Hindsight is 20-20, something Amazon now has about the launch of its first smartphone. Amazon debuted the $199 Fire Phone in June, though trimmed the price of the device to 99 cents (with a two-year contract) just two months after it went on sale, without explanation. Speaking to Fortune, Amazon's senior vice president of devices David Limp now says the company simply whiffed on the pricing. "We didn't get the price right," Limp said. "I think people come to expect a great value, and we sort of mismatched expectations. We thought we had it right. But we're also willing to say, ‘we missed.' And so we corrected."
"We thought we had it right."
That correction — as Amazon calls it — also hit its bottom line, as the company revealed last week. While reporting an operating loss of $544 million for its latest quarter, the company noted that it was taking a charge of $170 million related to the Fire Phone. It also said it was still sitting on $83 million worth of phones going into its fourth quarter.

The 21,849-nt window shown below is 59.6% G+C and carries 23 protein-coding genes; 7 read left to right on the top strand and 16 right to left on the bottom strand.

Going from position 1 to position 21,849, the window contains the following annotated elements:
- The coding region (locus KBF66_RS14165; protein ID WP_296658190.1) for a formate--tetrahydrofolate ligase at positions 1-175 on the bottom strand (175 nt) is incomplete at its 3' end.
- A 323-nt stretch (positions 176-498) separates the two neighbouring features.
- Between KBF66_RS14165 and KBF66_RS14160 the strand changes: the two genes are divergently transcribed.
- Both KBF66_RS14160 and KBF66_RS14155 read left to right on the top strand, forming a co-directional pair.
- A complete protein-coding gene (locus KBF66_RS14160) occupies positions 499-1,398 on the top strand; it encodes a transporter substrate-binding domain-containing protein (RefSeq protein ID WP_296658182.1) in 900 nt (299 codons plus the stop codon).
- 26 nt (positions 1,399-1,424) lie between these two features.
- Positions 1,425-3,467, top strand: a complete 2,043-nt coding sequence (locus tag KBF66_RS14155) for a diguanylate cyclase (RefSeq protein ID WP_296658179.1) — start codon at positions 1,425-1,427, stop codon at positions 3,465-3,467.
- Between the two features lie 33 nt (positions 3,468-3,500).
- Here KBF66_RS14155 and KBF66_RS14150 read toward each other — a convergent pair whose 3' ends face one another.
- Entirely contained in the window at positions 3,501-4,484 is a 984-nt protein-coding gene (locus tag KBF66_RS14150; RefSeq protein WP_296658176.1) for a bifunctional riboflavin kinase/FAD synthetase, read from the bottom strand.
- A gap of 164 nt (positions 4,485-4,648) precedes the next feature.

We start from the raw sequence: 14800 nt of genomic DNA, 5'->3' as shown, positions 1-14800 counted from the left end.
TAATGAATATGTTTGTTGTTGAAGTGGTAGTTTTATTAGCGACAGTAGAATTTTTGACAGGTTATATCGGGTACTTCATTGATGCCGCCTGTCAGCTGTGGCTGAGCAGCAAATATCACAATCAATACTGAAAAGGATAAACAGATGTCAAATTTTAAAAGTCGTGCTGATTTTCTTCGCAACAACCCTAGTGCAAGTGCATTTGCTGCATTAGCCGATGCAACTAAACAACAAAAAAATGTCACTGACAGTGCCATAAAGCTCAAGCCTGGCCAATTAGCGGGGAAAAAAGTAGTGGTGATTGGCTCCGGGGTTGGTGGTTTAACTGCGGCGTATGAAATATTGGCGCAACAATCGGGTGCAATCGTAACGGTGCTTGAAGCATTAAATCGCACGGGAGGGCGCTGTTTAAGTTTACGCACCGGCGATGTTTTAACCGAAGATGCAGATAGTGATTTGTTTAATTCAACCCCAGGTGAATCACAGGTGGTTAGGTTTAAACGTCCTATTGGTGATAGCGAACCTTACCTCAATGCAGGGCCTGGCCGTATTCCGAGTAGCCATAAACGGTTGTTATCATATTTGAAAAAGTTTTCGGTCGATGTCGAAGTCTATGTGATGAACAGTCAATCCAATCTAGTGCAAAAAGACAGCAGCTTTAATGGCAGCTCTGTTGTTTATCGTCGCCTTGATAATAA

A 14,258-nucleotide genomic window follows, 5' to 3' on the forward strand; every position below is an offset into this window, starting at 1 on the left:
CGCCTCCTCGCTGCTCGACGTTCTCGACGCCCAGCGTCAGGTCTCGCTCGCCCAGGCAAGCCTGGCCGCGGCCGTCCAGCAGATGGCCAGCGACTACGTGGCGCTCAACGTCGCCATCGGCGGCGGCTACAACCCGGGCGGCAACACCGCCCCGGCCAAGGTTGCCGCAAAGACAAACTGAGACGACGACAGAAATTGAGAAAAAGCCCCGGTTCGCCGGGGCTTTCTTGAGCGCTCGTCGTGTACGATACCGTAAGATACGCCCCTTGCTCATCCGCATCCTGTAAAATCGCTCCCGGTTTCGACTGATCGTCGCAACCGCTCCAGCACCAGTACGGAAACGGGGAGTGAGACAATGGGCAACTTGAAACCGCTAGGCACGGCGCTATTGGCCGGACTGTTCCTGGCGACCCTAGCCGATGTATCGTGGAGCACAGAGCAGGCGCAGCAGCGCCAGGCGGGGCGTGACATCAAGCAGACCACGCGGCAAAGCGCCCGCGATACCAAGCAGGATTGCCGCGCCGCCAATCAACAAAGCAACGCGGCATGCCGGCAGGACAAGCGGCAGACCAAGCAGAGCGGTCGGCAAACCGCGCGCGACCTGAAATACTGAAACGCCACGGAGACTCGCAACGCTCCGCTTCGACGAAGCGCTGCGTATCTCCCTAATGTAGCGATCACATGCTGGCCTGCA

Much like its Fire tablets, the Fire Phone was designed to help users mainline all of the company's services, from buying things on Amazon.com, to accessing its streaming music and video services, and custom Appstore. It also launched with an exclusive feature called Firefly that would identify objects that could be purchased from Amazon. However, the key feature designed to set it apart from other smartphones was a set of front-facing cameras used to create a sense of faux 3D motion.
Amazon still hasn't released sales numbers on the device, and isn't likely to. The company typically keeps them secret, preferring instead to compare sales to the previous iterations. Customer reviews of the device have been less than kind, averaging less than two and a half stars across 3,399 reviews.